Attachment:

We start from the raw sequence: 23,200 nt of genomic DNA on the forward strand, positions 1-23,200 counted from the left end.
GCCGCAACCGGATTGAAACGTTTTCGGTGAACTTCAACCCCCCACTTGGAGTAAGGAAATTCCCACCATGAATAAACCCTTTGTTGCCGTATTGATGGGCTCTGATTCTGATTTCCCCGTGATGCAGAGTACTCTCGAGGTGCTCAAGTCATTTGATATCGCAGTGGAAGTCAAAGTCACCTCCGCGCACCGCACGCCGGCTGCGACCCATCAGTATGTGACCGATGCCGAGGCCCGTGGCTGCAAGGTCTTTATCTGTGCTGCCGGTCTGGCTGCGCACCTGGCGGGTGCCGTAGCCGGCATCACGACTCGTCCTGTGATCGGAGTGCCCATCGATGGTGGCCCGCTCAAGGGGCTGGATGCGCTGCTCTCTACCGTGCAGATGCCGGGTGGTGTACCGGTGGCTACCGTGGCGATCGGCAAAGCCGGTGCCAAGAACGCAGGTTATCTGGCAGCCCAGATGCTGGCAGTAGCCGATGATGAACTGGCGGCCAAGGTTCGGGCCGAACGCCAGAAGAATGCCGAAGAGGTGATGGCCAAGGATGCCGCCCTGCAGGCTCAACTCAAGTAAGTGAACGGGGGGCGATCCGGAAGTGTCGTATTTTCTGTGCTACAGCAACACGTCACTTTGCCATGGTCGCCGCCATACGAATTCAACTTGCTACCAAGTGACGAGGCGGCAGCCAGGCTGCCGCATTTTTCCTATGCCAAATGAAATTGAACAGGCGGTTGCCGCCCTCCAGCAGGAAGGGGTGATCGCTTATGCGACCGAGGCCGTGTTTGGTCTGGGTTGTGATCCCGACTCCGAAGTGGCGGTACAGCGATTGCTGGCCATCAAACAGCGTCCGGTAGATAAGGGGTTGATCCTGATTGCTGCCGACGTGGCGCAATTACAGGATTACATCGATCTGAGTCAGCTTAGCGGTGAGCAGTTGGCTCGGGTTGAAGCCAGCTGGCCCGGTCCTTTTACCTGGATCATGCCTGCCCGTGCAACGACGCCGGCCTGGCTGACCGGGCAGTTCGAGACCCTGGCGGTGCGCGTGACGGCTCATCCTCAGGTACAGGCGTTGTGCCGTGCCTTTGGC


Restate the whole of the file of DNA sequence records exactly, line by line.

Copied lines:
We start from the raw sequence: 23,200 nt of genomic DNA on the forward strand, positions 1-23,200 counted from the left end.
GCCGCAACCGGATTGAAACGTTTTCGGTGAACTTCAACCCCCCACTTGGAGTAAGGAAATTCCCACCATGAATAAACCCTTTGTTGCCGTATTGATGGGCTCTGATTCTGATTTCCCCGTGATGCAGAGTACTCTCGAGGTGCTCAAGTCATTTGATATCGCAGTGGAAGTCAAAGTCACCTCCGCGCACCGCACGCCGGCTGCGACCCATCAGTATGTGACCGATGCCGAGGCCCGTGGCTGCAAGGTCTTTATCTGTGCTGCCGGTCTGGCTGCGCACCTGGCGGGTGCCGTAGCCGGCATCACGACTCGTCCTGTGATCGGAGTGCCCATCGATGGTGGCCCGCTCAAGGGGCTGGATGCGCTGCTCTCTACCGTGCAGATGCCGGGTGGTGTACCGGTGGCTACCGTGGCGATCGGCAAAGCCGGTGCCAAGAACGCAGGTTATCTGGCAGCCCAGATGCTGGCAGTAGCCGATGATGAACTGGCGGCCAAGGTTCGGGCCGAACGCCAGAAGAATGCCGAAGAGGTGATGGCCAAGGATGCCGCCCTGCAGGCTCAACTCAAGTAAGTGAACGGGGGGCGATCCGGAAGTGTCGTATTTTCTGTGCTACAGCAACACGTCACTTTGCCATGGTCGCCGCCATACGAATTCAACTTGCTACCAAGTGACGAGGCGGCAGCCAGGCTGCCGCATTTTTCCTATGCCAAATGAAATTGAACAGGCGGTTGCCGCCCTCCAGCAGGAAGGGGTGATCGCTTATGCGACCGAGGCCGTGTTTGGTCTGGGTTGTGATCCCGACTCCGAAGTGGCGGTACAGCGATTGCTGGCCATCAAACAGCGTCCGGTAGATAAGGGGTTGATCCTGATTGCTGCCGACGTGGCGCAATTACAGGATTACATCGATCTGAGTCAGCTTAGCGGTGAGCAGTTGGCTCGGGTTGAAGCCAGCTGGCCCGGTCCTTTTACCTGGATCATGCCTGCCCGTGCAACGACGCCGGCCTGGCTGACCGGGCAGTTCGAGACCCTGGCGGTGCGCGTGACGGCTCATCCTCAGGTACAGGCGTTGTGCCGTGCCTTTGGC